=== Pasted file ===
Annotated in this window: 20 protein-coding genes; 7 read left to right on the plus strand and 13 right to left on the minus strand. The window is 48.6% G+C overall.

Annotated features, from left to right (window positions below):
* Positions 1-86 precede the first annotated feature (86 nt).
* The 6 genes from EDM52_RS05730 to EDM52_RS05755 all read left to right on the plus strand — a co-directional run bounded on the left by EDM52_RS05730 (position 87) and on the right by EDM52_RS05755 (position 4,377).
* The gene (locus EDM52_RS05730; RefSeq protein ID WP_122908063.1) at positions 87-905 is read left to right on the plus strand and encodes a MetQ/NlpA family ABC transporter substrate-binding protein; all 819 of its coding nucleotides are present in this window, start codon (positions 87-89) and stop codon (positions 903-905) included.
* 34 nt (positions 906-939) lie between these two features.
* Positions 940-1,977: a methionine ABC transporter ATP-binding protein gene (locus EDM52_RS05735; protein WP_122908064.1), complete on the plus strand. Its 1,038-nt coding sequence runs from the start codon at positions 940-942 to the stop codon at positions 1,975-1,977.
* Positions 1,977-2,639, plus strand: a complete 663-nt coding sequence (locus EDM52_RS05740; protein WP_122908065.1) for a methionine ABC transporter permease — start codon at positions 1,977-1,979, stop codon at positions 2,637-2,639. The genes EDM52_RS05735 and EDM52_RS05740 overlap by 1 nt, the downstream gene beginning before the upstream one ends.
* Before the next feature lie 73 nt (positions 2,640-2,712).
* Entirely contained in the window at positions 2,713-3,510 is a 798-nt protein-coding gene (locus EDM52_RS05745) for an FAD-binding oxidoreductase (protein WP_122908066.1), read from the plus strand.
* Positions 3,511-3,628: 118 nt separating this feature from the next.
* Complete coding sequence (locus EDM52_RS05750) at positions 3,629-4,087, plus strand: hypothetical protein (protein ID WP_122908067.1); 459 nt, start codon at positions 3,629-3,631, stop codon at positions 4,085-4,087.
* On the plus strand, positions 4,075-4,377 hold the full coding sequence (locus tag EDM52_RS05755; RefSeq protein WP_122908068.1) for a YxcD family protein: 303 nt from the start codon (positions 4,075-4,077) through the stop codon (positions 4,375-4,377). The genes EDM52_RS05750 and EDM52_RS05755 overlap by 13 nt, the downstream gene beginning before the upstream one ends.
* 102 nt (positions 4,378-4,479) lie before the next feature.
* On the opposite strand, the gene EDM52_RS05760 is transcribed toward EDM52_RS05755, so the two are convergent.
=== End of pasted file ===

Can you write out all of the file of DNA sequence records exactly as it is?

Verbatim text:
Annotated in this window: 20 protein-coding genes; 7 read left to right on the plus strand and 13 right to left on the minus strand. The window is 48.6% G+C overall.

Annotated features, from left to right (window positions below):
* Positions 1-86 precede the first annotated feature (86 nt).
* The 6 genes from EDM52_RS05730 to EDM52_RS05755 all read left to right on the plus strand — a co-directional run bounded on the left by EDM52_RS05730 (position 87) and on the right by EDM52_RS05755 (position 4,377).
* The gene (locus EDM52_RS05730; RefSeq protein ID WP_122908063.1) at positions 87-905 is read left to right on the plus strand and encodes a MetQ/NlpA family ABC transporter substrate-binding protein; all 819 of its coding nucleotides are present in this window, start codon (positions 87-89) and stop codon (positions 903-905) included.
* 34 nt (positions 906-939) lie between these two features.
* Positions 940-1,977: a methionine ABC transporter ATP-binding protein gene (locus EDM52_RS05735; protein WP_122908064.1), complete on the plus strand. Its 1,038-nt coding sequence runs from the start codon at positions 940-942 to the stop codon at positions 1,975-1,977.
* Positions 1,977-2,639, plus strand: a complete 663-nt coding sequence (locus EDM52_RS05740; protein WP_122908065.1) for a methionine ABC transporter permease — start codon at positions 1,977-1,979, stop codon at positions 2,637-2,639. The genes EDM52_RS05735 and EDM52_RS05740 overlap by 1 nt, the downstream gene beginning before the upstream one ends.
* Before the next feature lie 73 nt (positions 2,640-2,712).
* Entirely contained in the window at positions 2,713-3,510 is a 798-nt protein-coding gene (locus EDM52_RS05745) for an FAD-binding oxidoreductase (protein WP_122908066.1), read from the plus strand.
* Positions 3,511-3,628: 118 nt separating this feature from the next.
* Complete coding sequence (locus EDM52_RS05750) at positions 3,629-4,087, plus strand: hypothetical protein (protein ID WP_122908067.1); 459 nt, start codon at positions 3,629-3,631, stop codon at positions 4,085-4,087.
* On the plus strand, positions 4,075-4,377 hold the full coding sequence (locus tag EDM52_RS05755; RefSeq protein WP_122908068.1) for a YxcD family protein: 303 nt from the start codon (positions 4,075-4,077) through the stop codon (positions 4,375-4,377). The genes EDM52_RS05750 and EDM52_RS05755 overlap by 13 nt, the downstream gene beginning before the upstream one ends.
* 102 nt (positions 4,378-4,479) lie before the next feature.
* On the opposite strand, the gene EDM52_RS05760 is transcribed toward EDM52_RS05755, so the two are convergent.